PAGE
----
The Problem with this is…
So, here we have a universe that is wired for increased entropy, and we have lives that illustrate this with VUCA challenges around every corner. Meanwhile, our brain is trying to reduce entropy, to simplify, and to make the world fit into its predictions. The problem is that when dealing with VUCA, we actually need to break out of our stories, our need to control, and our belief that things happen in an orderly fashion. We need to take diverse perspectives that challenge our way of thinking, we need to quiet the parts of the mind that tell us we are threatened (your co-worker giving you a look you perceive as mean is not the same thing as a tiger lurking in the bushes, but both trigger the same brain regions!), and we need to stop trying to control outcomes and instead set the conditions for good ideas to emerge.
Ok, so what can I do about this?
There are several skills we need to acquire to work effectively in an increasing entropic, VUCA world. One proven method for quieting the Default Mode Network is to have a daily focusing practice. I pause to call this meditation because I am talking about a more performance-based practice that is meant to re-wire the brain. The practice is simple to explain and can be difficult to do at first, but stick with it. Find a place to sit quietly for 10 minutes. Close your eyes and choose an object of focus. For many, they choose the breath because it is always there. But you can also choose to visualize an object or repeat a mantra over and over. Whatever it is, the important thing is to choose one object and focus on it. When you notice you have lost focus, don’t judge yourself. The human mind is a wandering mind and this is the Default Mode Network trying to fire and save you from burning calories (but we aren’t hunter-gatherers who need to conserve calories, so thank your brain for doing its job and remind it that you have plenty of food in the kitchen!). Just notice you lost focus and gently nudge attention back to your object. Do this for 10 minutes a day.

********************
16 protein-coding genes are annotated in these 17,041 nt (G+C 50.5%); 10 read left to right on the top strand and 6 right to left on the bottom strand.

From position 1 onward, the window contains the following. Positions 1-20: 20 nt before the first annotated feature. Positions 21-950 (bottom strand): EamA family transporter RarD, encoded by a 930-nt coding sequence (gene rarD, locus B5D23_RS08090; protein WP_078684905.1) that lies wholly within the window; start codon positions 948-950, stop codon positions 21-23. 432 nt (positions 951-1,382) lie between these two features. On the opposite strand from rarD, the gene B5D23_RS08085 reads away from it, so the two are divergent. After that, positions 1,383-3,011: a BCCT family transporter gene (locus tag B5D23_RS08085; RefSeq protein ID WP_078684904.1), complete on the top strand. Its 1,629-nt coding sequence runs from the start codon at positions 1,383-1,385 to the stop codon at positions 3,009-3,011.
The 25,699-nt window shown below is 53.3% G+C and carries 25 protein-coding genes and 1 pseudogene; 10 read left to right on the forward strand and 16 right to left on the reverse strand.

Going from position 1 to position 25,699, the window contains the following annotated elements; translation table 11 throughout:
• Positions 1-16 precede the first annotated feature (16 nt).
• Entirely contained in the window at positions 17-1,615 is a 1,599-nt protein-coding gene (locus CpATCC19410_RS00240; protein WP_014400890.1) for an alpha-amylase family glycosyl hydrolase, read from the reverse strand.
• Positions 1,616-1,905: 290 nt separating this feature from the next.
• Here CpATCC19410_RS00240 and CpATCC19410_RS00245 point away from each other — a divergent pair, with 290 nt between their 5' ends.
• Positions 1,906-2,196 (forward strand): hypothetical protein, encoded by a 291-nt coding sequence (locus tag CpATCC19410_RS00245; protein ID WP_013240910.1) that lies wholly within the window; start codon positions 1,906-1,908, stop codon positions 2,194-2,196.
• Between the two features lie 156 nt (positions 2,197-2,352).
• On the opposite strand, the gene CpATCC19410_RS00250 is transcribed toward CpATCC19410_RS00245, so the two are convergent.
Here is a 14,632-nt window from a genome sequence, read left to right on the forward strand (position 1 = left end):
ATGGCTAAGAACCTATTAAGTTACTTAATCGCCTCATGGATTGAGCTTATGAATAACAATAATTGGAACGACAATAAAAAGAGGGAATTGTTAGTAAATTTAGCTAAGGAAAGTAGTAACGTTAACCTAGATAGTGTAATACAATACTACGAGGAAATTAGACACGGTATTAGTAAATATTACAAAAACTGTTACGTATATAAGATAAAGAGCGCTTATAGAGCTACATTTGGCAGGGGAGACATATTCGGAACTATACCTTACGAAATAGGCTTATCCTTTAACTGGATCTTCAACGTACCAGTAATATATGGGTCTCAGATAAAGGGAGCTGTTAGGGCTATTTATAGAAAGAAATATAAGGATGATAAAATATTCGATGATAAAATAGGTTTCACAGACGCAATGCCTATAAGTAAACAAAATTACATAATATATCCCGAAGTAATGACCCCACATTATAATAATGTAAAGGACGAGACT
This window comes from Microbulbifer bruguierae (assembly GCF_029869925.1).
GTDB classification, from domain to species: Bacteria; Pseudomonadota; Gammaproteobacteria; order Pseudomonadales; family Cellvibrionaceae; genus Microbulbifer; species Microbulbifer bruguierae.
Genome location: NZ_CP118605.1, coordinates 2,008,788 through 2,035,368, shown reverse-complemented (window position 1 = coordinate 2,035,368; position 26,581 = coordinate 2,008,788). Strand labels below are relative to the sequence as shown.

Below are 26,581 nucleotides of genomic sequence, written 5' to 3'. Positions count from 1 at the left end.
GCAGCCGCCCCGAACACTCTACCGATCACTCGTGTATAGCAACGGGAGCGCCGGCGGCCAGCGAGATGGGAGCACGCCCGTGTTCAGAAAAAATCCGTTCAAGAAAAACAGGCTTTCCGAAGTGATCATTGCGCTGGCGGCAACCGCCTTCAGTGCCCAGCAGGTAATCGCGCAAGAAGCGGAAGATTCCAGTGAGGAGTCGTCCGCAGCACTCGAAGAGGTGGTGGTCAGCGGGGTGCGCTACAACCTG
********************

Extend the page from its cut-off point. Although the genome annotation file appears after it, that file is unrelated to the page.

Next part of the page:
Over time, what we are doing is training the brain to be more present. Neurologically speaking, we are down-regulating the firing of the Default Mode Network and increasing the use of the parts of the brain that are responsible for conscious thinking. It’s basically like doing bicep curls for your brain! The more you do it, the more your brain is wired to pay attention to what it happening now. And the person who is present to what is truly happening now, the one who can see their bias towards order, simplicity, and predictability, and can arrest this to allow for other perspectives and ideas to emerge, this is the person who will thrive in a VUCA world.
Whew…that was a lot. Let’s summarize.
There’s a lot of disorder in our physical universe. Our brain does not like disorder. It seeks to control. It seeks to conserve calories. This causes a problem because the challenges we face need us to use our best thinking, not our default mode of thinking. We can re-train the brain to reduce the amount of time we spend in default mode, but it takes intention, repetition, and reflection. You must do the practice. The additional benefit is that we are happier, less self-destructive, and calmer the less we are in default mode. So, what do you have to lose?